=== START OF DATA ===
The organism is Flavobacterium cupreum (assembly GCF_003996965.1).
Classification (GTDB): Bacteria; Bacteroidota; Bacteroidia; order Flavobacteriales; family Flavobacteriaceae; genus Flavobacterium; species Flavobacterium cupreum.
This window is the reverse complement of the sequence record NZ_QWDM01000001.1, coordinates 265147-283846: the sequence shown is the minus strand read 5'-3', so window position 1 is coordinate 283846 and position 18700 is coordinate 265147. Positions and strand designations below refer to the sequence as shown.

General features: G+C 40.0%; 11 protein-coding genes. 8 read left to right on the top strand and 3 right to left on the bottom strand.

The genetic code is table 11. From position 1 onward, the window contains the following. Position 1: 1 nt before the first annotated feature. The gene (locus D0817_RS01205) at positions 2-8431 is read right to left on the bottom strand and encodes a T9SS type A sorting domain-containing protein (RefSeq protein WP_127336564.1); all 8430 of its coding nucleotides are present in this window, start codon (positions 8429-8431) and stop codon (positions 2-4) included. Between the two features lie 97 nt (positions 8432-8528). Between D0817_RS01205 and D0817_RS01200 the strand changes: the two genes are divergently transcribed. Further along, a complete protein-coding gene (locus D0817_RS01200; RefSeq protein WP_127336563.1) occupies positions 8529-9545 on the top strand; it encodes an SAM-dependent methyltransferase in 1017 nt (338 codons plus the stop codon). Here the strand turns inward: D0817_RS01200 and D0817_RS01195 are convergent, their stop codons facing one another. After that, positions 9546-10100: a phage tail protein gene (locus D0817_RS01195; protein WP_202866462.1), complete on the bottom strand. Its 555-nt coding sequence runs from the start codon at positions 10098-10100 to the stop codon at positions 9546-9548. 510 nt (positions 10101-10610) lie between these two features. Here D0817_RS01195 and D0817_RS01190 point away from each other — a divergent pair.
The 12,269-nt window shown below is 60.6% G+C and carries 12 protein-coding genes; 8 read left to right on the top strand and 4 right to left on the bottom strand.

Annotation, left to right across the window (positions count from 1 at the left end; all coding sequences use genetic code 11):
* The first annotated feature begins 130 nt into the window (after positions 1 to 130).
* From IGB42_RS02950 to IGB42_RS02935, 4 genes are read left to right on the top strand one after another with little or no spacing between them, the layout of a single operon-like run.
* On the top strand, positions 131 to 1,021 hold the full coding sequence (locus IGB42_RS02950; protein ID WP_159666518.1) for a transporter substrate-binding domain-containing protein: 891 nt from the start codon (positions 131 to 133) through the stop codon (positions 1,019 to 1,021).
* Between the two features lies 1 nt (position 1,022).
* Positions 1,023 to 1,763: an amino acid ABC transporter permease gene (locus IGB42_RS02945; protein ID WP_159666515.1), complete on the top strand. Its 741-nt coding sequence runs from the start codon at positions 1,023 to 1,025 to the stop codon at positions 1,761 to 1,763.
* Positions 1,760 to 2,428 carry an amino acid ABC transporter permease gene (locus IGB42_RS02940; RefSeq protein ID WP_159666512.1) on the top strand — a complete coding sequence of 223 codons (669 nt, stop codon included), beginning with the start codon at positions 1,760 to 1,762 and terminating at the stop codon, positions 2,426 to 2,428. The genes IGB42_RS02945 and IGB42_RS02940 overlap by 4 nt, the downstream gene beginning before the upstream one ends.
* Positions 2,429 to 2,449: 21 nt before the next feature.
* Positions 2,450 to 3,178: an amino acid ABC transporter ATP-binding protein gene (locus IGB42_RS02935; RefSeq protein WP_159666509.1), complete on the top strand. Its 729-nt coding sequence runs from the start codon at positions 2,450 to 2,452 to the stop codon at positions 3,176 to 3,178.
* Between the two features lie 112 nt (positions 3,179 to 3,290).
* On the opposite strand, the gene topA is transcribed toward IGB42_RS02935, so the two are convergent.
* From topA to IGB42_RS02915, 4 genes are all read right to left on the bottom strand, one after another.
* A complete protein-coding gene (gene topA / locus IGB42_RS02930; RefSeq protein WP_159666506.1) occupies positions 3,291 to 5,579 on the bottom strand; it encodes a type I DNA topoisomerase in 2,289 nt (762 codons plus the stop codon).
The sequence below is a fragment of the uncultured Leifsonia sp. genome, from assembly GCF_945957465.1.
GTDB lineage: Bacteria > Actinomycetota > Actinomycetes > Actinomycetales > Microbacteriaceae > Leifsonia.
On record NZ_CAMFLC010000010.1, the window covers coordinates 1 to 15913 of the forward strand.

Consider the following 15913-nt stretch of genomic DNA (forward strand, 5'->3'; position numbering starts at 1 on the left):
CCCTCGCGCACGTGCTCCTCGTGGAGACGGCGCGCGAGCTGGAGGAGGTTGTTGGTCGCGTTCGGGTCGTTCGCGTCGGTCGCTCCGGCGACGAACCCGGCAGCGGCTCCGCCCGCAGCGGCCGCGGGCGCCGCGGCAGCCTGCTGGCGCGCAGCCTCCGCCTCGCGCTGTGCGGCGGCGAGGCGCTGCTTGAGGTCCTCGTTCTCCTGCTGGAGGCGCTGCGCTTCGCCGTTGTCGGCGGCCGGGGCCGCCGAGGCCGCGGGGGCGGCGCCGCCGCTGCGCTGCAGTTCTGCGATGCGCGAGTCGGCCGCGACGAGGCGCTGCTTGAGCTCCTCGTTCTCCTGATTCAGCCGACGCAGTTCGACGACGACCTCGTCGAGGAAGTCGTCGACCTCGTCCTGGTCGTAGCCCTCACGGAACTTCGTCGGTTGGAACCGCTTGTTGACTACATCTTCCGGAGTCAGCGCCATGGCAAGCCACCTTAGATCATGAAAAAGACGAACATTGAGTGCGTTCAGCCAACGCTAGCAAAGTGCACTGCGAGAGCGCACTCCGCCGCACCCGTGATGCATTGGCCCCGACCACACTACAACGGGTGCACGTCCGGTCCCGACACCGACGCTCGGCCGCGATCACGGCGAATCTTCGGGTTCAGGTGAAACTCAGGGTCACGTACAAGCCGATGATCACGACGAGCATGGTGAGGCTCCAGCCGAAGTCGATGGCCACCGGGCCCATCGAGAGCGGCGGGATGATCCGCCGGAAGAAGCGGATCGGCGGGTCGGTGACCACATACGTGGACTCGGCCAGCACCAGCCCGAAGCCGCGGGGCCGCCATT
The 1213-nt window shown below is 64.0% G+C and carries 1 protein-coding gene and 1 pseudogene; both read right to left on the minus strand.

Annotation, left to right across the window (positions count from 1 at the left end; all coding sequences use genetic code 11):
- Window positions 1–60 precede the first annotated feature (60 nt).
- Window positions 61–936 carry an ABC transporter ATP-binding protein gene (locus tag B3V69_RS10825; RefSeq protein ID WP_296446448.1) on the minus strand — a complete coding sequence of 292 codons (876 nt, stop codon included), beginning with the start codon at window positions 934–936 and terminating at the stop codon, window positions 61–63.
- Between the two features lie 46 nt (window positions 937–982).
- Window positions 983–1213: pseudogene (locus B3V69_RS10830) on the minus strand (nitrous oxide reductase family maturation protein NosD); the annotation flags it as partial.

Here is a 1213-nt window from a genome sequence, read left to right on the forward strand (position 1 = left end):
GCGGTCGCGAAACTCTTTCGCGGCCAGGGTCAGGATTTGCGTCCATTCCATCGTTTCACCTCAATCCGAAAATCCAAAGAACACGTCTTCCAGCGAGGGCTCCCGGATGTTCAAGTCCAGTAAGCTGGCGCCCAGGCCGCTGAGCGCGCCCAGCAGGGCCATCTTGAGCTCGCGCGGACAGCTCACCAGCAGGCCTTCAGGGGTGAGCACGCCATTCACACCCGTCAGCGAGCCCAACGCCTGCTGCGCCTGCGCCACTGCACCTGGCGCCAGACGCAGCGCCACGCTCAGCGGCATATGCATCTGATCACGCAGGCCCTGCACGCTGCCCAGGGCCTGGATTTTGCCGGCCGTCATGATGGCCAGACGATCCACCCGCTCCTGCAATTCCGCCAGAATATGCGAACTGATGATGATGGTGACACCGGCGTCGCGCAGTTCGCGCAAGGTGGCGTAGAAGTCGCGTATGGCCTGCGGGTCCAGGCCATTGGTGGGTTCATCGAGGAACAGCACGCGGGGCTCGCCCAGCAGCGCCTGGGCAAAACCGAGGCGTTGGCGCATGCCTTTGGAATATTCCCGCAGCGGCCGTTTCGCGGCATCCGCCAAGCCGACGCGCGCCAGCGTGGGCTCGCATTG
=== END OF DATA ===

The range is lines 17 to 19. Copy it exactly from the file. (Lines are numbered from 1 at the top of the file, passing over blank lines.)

* On the opposite strand, the gene topA is transcribed toward IGB42_RS02935, so the two are convergent.
* From topA to IGB42_RS02915, 4 genes are all read right to left on the bottom strand, one after another.
* A complete protein-coding gene (gene topA / locus IGB42_RS02930; RefSeq protein WP_159666506.1) occupies positions 3,291 to 5,579 on the bottom strand; it encodes a type I DNA topoisomerase in 2,289 nt (762 codons plus the stop codon).